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Private Service Connect

This document provides an overview of Private Service Connect. Private Service Connect allows private consumption of services across VPC networks that belong to different groups, teams, projects, or organizations. You can publish and consume services using IP addresses that you define and that are internal to your VPC network.

You can use Private Service Connect to access Google APIs and services, or managed services in another VPC network.

Use Private Service Connect to access Google APIs

By default, if you have an application that uses a Google service, such as Cloud Storage, your application connects to the default DNS name for that service, such as storage.googleapis.com. Even though the IP addresses for the default DNS names are publicly routable, traffic sent from Google Cloud resources remains within Google's network.

With Private Service Connect, you can create private endpoints using global internal IP addresses within your VPC network. You can assign DNS names to these internal IP addresses with meaningful names like storage-vialink1.p.googleapis.com and bigtable-adsteam.p.googleapis.com. These names and IP addresses are internal to your VPC network and any on-premises networks that are connected to it using Cloud VPN tunnels or VLAN attachments. You can control which traffic goes to which endpoint, and can demonstrate that traffic stays within Google Cloud.

This option gives you access to all Google APIs and services that are included in the API bundles. If you need to restrict access to only certain APIs and services, Private Service Connect with consumer HTTP(S) service controls allows you to choose which APIs and services are made available, for supported regional service endpoints.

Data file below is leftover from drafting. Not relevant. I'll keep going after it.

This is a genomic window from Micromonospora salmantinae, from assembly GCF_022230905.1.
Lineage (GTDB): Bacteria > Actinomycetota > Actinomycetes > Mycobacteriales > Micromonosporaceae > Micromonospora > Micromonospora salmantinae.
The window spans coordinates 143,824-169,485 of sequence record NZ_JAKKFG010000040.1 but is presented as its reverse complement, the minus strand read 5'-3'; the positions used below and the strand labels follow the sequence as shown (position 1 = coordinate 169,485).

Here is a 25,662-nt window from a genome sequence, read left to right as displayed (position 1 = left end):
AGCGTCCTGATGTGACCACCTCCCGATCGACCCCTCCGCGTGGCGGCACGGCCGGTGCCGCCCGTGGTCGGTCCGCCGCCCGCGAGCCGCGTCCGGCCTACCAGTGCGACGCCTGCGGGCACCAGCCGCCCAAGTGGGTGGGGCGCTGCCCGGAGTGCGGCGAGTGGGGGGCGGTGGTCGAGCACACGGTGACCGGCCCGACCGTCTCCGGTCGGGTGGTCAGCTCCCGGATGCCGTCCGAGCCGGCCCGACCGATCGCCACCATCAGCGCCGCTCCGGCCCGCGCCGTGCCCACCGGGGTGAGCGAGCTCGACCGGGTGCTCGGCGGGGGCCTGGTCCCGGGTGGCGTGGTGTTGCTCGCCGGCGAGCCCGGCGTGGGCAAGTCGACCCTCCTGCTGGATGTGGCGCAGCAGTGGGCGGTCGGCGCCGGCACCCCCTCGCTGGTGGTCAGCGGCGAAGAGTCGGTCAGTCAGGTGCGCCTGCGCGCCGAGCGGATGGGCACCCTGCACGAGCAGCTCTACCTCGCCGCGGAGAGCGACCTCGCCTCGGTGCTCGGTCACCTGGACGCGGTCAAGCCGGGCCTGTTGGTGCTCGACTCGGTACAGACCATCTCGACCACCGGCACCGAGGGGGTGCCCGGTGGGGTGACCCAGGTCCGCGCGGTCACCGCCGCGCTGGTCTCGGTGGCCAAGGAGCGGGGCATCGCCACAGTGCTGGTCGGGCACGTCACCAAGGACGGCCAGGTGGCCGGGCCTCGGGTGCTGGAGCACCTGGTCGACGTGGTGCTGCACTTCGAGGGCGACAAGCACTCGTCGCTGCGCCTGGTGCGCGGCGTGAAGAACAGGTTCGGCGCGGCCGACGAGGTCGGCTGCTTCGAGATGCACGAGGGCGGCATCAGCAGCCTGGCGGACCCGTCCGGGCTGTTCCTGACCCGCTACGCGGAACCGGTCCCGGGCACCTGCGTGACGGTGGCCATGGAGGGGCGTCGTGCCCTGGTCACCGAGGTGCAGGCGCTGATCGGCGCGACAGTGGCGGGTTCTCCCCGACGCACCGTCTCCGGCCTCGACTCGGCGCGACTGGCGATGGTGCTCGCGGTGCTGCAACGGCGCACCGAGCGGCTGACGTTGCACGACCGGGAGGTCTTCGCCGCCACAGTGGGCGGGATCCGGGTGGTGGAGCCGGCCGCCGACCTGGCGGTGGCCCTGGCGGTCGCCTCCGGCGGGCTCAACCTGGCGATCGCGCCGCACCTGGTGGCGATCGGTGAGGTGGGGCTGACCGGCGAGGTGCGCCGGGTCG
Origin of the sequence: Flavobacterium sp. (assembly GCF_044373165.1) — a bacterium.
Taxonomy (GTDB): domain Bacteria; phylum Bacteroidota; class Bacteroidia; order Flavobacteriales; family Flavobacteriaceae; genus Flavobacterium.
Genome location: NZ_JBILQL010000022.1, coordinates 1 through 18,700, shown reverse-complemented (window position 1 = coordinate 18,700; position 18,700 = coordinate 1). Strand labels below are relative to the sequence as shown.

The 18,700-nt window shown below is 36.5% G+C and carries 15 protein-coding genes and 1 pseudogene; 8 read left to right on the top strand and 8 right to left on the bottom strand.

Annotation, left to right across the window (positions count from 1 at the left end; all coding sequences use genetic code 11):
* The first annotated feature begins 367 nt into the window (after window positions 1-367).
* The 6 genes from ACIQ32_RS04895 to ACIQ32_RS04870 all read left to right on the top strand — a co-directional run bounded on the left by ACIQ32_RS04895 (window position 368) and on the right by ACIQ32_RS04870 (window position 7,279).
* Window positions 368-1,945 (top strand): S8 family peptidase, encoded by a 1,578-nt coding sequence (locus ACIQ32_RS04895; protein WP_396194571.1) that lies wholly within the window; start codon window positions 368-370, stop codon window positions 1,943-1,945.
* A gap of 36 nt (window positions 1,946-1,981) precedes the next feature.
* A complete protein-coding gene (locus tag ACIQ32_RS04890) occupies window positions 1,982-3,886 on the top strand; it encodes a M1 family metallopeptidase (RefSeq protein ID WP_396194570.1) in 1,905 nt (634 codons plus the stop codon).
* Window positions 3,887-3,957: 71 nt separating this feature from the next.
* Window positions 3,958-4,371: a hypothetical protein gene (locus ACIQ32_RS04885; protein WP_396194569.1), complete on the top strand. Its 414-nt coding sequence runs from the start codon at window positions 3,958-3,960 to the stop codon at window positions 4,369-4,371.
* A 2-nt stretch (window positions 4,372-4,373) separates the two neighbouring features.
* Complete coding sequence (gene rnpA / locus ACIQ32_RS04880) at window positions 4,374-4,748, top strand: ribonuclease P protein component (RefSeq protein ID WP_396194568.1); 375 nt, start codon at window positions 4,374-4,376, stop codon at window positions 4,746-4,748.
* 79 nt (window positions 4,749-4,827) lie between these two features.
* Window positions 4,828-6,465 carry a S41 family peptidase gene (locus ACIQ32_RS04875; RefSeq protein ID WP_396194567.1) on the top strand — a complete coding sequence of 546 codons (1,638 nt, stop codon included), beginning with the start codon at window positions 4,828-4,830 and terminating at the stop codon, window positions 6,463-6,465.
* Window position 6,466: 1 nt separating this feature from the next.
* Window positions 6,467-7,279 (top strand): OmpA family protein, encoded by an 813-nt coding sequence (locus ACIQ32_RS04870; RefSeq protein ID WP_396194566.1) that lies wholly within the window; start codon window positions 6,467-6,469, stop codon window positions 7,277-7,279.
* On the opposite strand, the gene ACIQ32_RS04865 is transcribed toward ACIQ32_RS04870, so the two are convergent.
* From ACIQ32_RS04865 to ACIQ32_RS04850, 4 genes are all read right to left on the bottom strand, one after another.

Figure 1. Private Service Connect lets you send traffic to Google APIs by using a Private Service Connect endpoint that is private to your VPC network (click to enlarge).

For more information, see About accessing Google APIs through endpoints.

Use Private Service Connect to access Google APIs with consumer HTTP(S) service controls

You can create a Private Service Connect endpoint with consumer HTTP(S) service controls using an internal HTTP(S) load balancer. The internal HTTP(S) load balancer provides the following features:

Figure 2. Private Service Connect lets you send traffic to supported regional Google APIs by using a Private Service Connect endpoint. Using a load balancer adds consumer HTTP(S) service controls (click to enlarge).

For more information, see About endpoints with consumer HTTP(S) controls.

Use Private Service Connect to publish and consume managed services

Private Service Connect lets a service producer offer services to a service consumer. A service producer VPC network can support multiple service consumers.

There are two types of Private Service Connect endpoints that can connect to a published service:

For more information about services, see About published services.

Managed services in multiple regions

You can make a service available in multiple regions by creating the following configurations.

Producer configuration:

Consumer configuration:

In this configuration, the endpoint routes traffic by using the default global load balancing policy—first by health, then by closest location to the client.

Figure 5. Using a global external HTTP(S) load balancer lets service consumers with internet access send traffic to services in the service producer's VPC network. Because the service is deployed in multiple regions, the load balancer can route traffic to a NEG in the closest healthy region (click to enlarge).

Key concepts for service consumers

You can use Private Service Connect endpoints to consume services that are outside of your VPC network. Service consumers create Private Service Connect endpoints that connect to a target service.

Endpoints and targets

You use Private Service Connect endpoints to connect to a target service. Endpoints have an internal IP address in your VPC network and are based on the forwarding rule resource.

You send traffic to the endpoint, which forwards it to targets outside of your VPC network.

Endpoint type Supported targets Accessible by

Private Service Connect endpoint to access Google APIs

global internal IP address

An API bundle:
  • All APIs (all-apis): most Google APIs
    (same as private.googleapis.com).
  • VPC-SC (vpc-sc): APIs that VPC Service Controls supports
    (same as restricted.googleapis.com).